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# Excel Fast Multi-Column VLOOKUP

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Fast Multi-Column VLOOKUP

Problem: I have to do twelve columns of VLOOKUP. The lookup table is large. The data set is even larger. It is taking forever to calculate.

VLOOKUP is an expensive function. It takes a lot of time to find the exact match in the lookup table. Worse, consider one row of your table. Excel might have to search through a 200-row table to locate the SKU when looking up the January value. When Excel goes to look up the February value, it must begin the search all over again. Yes, just a nanosecond earlier, Excel found A308 for January, but this is a new cell for February and Excel starts all over.

From a time perspective, MATCH and VLOOKUP take about as much time to calculate. INDEX takes a fraction of time. Excel can head directly to a particular row and grab the value.

Strategy: Add a soon-to-be-hidden column called Where and put a MATCH formula there to figure out where the product is located. Once you know where the product, use 12 columns of INDEX to return the columns from the lookup table.

This figure shows the Where column. This column takes about as long to calculate as the January VLOOKUP would take.

Figure 437 Product A308 is found in the 208th row of the lookup table.

Now that you have the MATCH running the Where column, you can build an incredibly simple INDEX function. It is interesting to consider the placement of dollar signs in this formula.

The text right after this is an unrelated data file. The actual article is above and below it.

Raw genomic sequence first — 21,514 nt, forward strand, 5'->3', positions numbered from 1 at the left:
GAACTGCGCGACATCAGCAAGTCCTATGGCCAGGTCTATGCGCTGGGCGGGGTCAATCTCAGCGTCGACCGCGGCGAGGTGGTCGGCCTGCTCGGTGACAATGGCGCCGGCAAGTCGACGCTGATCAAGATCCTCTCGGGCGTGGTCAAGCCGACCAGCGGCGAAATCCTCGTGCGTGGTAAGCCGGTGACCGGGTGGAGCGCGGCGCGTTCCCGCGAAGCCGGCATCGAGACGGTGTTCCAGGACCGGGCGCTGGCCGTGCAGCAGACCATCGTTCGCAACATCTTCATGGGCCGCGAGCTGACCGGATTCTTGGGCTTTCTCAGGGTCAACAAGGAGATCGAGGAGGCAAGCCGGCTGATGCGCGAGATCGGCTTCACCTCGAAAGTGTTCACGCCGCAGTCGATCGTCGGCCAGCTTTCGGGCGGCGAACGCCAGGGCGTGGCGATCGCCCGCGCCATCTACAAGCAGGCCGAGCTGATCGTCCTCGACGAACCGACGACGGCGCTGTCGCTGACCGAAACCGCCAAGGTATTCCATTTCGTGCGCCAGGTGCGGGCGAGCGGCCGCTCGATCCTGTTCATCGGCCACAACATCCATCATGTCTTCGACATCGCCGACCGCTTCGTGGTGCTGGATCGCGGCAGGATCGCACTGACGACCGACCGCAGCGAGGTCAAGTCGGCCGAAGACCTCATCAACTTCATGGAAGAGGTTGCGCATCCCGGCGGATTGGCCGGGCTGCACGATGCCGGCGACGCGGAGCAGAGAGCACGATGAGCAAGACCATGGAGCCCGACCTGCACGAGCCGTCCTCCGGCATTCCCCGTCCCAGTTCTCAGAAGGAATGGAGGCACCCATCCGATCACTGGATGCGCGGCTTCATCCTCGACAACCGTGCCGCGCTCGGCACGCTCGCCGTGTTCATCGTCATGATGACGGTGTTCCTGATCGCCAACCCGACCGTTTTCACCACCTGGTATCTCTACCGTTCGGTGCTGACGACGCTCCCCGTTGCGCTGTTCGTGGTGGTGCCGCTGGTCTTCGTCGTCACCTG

1. In cell C3, enter =INDEX(R$3:R$226,$B3). You are using $ before 3 and 226 to make sure that the lookup table is always pointing from row 3 to row 226. However, you are not using dollar signs before column R. R3:R226 contains the January values. When you copy this formula to the right one cell, the lookup table shifts to the February column and points to S$3:S$226. The second argument of INDEX uses a single dollar sign before column B. This way, as you copy the formula, it is always pointing back to column B to get the row number of this product in the lookup table.

2. Copy C3 to D3:N3.

3. Select C3:N3.

4. Copy it down to all rows by double-clicking the fill handle in the lower right corner of N3.

5. Hide column B.

Figure 438 This table is 10 times faster than all VLOOKUPs.

The MATCH with INDEX solution shown here solves the whole problem of editing the third argument of the VLOOKUP for each column. Two simple formulas create the entire table. Plus, it runs much faster that using 12 columns of VLOOKUP.

I’ve met people who tell me that they have quit using VLOOKUP and rely entirely on MATCH and INDEX.

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